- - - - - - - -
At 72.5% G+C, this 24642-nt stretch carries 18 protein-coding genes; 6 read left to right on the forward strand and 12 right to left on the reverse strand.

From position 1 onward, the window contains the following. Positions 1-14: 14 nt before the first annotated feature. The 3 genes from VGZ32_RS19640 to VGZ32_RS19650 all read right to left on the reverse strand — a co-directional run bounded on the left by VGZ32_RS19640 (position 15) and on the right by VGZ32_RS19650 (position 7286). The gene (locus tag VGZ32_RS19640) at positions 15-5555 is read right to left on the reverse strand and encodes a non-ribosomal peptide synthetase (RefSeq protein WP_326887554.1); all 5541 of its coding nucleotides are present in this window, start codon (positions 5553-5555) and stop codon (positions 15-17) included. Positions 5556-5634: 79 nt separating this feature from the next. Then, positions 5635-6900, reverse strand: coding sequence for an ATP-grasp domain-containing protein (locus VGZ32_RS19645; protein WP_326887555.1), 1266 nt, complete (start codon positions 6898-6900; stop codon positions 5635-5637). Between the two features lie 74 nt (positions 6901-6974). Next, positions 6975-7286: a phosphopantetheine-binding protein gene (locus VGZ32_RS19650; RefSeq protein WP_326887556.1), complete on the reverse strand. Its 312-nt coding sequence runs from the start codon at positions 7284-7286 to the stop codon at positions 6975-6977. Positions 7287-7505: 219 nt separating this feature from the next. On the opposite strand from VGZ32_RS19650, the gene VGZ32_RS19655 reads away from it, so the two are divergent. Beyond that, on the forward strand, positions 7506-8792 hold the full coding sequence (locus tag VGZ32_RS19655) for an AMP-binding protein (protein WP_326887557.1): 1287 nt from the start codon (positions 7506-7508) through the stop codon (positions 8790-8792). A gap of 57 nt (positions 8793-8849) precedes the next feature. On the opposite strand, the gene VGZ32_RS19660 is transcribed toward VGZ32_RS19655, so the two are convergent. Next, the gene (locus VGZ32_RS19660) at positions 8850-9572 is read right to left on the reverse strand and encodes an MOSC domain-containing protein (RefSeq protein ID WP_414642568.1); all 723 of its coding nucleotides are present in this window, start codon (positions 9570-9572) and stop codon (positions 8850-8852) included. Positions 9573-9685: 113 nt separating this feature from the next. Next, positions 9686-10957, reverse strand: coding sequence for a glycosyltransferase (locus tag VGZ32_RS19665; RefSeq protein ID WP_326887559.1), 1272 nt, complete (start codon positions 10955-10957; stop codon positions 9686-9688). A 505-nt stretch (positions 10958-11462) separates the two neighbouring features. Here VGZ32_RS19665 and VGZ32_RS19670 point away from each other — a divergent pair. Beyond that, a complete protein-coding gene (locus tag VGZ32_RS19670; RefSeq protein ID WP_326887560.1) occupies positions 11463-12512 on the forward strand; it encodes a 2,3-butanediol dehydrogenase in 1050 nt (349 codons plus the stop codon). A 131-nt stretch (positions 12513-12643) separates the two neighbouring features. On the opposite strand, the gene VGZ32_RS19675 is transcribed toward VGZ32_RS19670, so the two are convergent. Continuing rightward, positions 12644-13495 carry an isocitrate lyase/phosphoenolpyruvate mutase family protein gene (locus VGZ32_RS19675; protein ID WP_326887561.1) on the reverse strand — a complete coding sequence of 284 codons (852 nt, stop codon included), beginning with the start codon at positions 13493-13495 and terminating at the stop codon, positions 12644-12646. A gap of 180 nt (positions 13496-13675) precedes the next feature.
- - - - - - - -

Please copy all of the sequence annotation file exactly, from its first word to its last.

At 72.5% G+C, this 24642-nt stretch carries 18 protein-coding genes; 6 read left to right on the forward strand and 12 right to left on the reverse strand.

From position 1 onward, the window contains the following. Positions 1-14: 14 nt before the first annotated feature. The 3 genes from VGZ32_RS19640 to VGZ32_RS19650 all read right to left on the reverse strand — a co-directional run bounded on the left by VGZ32_RS19640 (position 15) and on the right by VGZ32_RS19650 (position 7286). The gene (locus tag VGZ32_RS19640) at positions 15-5555 is read right to left on the reverse strand and encodes a non-ribosomal peptide synthetase (RefSeq protein WP_326887554.1); all 5541 of its coding nucleotides are present in this window, start codon (positions 5553-5555) and stop codon (positions 15-17) included. Positions 5556-5634: 79 nt separating this feature from the next. Then, positions 5635-6900, reverse strand: coding sequence for an ATP-grasp domain-containing protein (locus VGZ32_RS19645; protein WP_326887555.1), 1266 nt, complete (start codon positions 6898-6900; stop codon positions 5635-5637). Between the two features lie 74 nt (positions 6901-6974). Next, positions 6975-7286: a phosphopantetheine-binding protein gene (locus VGZ32_RS19650; RefSeq protein WP_326887556.1), complete on the reverse strand. Its 312-nt coding sequence runs from the start codon at positions 7284-7286 to the stop codon at positions 6975-6977. Positions 7287-7505: 219 nt separating this feature from the next. On the opposite strand from VGZ32_RS19650, the gene VGZ32_RS19655 reads away from it, so the two are divergent. Beyond that, on the forward strand, positions 7506-8792 hold the full coding sequence (locus tag VGZ32_RS19655) for an AMP-binding protein (protein WP_326887557.1): 1287 nt from the start codon (positions 7506-7508) through the stop codon (positions 8790-8792). A gap of 57 nt (positions 8793-8849) precedes the next feature. On the opposite strand, the gene VGZ32_RS19660 is transcribed toward VGZ32_RS19655, so the two are convergent. Next, the gene (locus VGZ32_RS19660) at positions 8850-9572 is read right to left on the reverse strand and encodes an MOSC domain-containing protein (RefSeq protein ID WP_414642568.1); all 723 of its coding nucleotides are present in this window, start codon (positions 9570-9572) and stop codon (positions 8850-8852) included. Positions 9573-9685: 113 nt separating this feature from the next. Next, positions 9686-10957, reverse strand: coding sequence for a glycosyltransferase (locus tag VGZ32_RS19665; RefSeq protein ID WP_326887559.1), 1272 nt, complete (start codon positions 10955-10957; stop codon positions 9686-9688). A 505-nt stretch (positions 10958-11462) separates the two neighbouring features. Here VGZ32_RS19665 and VGZ32_RS19670 point away from each other — a divergent pair. Beyond that, a complete protein-coding gene (locus tag VGZ32_RS19670; RefSeq protein ID WP_326887560.1) occupies positions 11463-12512 on the forward strand; it encodes a 2,3-butanediol dehydrogenase in 1050 nt (349 codons plus the stop codon). A 131-nt stretch (positions 12513-12643) separates the two neighbouring features. On the opposite strand, the gene VGZ32_RS19675 is transcribed toward VGZ32_RS19670, so the two are convergent. Continuing rightward, positions 12644-13495 carry an isocitrate lyase/phosphoenolpyruvate mutase family protein gene (locus VGZ32_RS19675; protein ID WP_326887561.1) on the reverse strand — a complete coding sequence of 284 codons (852 nt, stop codon included), beginning with the start codon at positions 13493-13495 and terminating at the stop codon, positions 12644-12646. A gap of 180 nt (positions 13496-13675) precedes the next feature.